Brian Richman, DDS, Oral and Maxillofacial Surgery Residency Alumnus, graduated in June and has returned to the UT Graduate School of Medicine as the first fellow in Cleft and Craniofacial Surgery, a program initiated by his desire to help children affected by cleft lip and palate.
Dr. Richman developed his interest in cleft surgery while on a two-year mission trip to Taiwan. While the Asian population has a higher incidence of cleft lip and palate, it is surprisingly common in the United States as well. According to the Centers for Disease Control, 2,650 babies are born with a cleft palate and 4,440 babies are born with a cleft lip with or without cleft palate in the United States each year. Dr. Richman wants to maintain an OMFS practice that includes helping affected children as well as continue his mission work.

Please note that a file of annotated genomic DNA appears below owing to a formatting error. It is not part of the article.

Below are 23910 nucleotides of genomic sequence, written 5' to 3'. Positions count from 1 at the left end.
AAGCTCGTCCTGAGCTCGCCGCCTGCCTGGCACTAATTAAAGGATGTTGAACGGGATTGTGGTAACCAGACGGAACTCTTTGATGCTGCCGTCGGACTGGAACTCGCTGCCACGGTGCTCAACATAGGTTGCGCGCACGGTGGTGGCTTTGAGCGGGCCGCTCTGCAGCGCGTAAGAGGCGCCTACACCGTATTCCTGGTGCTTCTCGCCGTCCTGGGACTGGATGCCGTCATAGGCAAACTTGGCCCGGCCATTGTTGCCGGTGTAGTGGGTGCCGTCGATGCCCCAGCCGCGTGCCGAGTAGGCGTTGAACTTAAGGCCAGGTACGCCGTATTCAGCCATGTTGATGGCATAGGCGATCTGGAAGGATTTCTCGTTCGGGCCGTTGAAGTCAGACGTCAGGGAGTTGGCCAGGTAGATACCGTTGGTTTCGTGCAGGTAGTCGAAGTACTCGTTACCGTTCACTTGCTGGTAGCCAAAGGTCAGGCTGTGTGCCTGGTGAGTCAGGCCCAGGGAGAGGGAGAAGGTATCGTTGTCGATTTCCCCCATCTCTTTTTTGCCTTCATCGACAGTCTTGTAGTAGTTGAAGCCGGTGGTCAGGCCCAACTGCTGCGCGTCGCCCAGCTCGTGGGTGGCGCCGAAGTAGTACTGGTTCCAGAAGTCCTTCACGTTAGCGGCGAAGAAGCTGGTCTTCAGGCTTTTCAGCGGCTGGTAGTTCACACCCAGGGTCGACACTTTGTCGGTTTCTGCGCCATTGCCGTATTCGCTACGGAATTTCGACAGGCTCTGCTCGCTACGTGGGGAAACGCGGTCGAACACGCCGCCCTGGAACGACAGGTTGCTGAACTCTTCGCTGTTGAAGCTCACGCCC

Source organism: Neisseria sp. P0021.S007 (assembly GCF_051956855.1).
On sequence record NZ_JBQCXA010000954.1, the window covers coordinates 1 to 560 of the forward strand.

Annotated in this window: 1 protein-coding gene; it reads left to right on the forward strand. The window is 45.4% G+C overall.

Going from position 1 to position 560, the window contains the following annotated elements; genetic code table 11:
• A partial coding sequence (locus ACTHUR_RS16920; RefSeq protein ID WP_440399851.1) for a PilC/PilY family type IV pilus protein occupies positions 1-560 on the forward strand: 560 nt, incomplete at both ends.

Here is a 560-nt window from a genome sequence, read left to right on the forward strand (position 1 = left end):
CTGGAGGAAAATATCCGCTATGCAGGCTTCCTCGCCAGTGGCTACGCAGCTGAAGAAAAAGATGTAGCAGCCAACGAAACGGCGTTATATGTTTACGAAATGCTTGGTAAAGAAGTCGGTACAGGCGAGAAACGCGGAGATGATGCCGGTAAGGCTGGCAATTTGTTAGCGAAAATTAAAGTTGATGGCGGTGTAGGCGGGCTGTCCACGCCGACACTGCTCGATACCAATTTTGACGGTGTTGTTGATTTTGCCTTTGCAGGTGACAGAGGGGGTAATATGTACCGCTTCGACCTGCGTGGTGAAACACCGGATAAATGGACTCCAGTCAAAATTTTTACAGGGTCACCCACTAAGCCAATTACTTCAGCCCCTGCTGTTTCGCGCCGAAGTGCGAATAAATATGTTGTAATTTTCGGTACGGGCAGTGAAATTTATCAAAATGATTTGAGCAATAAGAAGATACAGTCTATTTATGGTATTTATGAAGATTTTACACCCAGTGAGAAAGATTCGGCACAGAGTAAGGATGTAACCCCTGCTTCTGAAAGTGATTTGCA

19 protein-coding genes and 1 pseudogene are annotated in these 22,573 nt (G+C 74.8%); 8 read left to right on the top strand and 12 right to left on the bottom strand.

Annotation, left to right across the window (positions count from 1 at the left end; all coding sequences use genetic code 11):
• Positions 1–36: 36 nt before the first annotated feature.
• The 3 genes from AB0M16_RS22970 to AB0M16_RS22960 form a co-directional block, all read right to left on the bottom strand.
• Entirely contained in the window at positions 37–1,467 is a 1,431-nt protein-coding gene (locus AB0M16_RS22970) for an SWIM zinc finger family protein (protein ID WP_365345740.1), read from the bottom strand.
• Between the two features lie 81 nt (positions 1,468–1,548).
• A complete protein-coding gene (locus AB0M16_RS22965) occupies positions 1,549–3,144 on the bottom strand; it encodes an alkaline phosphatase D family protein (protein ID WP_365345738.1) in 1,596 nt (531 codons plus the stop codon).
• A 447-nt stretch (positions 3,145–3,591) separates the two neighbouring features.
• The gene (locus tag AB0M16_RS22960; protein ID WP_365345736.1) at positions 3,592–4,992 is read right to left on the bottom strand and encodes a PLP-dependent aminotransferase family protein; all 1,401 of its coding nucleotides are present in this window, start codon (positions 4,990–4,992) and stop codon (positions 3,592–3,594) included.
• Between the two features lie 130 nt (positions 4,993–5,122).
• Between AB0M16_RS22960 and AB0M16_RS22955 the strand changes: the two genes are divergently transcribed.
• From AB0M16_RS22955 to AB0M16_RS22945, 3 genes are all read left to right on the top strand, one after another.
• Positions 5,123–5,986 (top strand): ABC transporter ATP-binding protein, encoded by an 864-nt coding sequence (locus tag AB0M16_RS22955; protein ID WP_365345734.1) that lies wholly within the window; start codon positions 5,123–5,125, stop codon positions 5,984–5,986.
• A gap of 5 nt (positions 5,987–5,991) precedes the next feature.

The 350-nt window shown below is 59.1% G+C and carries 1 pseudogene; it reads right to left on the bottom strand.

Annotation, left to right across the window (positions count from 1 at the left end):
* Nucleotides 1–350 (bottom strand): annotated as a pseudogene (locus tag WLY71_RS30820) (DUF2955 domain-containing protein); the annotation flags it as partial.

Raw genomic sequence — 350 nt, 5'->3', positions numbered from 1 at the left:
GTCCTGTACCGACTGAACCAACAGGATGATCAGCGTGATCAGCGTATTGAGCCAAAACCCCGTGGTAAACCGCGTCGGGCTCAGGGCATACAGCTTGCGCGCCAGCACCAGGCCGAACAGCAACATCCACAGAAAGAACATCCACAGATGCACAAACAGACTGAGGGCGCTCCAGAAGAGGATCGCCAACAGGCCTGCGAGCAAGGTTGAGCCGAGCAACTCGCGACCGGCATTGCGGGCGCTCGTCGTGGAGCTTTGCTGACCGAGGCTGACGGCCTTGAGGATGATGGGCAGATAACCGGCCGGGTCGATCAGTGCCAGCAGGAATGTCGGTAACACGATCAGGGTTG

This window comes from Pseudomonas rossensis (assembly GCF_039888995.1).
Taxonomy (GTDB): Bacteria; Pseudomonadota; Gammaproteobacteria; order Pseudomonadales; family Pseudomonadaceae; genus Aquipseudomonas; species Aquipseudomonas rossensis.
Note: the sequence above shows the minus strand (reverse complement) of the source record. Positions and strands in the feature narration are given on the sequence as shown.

It wasn’t until he expressed his interest to Eric Carlson, DMD, MD, OMFS Chair and Residency Program Director, that Dr. Richman realized the specialized training he needs could be a possibility through UTGSM. By partnering with East Tennessee Children’s Hospital’s Cleft and Craniofacial Clinic, which is recognized by the American Cleft Palate-Craniofacial Association and Cleft Palate Foundation as a Cleft Palate Team, Dr. Richman will develop in-depth knowledge and receive hands-on training under the guidance of Mark Ray, MD, Team Leader, and Turner Emery, DDS, MD, a member of the Cleft and Craniofacial team.
Dr. Carlson said, "As OMFS program director at the Graduate School of Medicine, it is my responsibility to ensure the every opportunity is available to residents during residency and after."
The one-year fellowship will continue to be offered through the UT Graduate School of Medicine, which, with The University of Tennessee Medical Center, is the region’s only academic medical center.
Posted July 2, 2014
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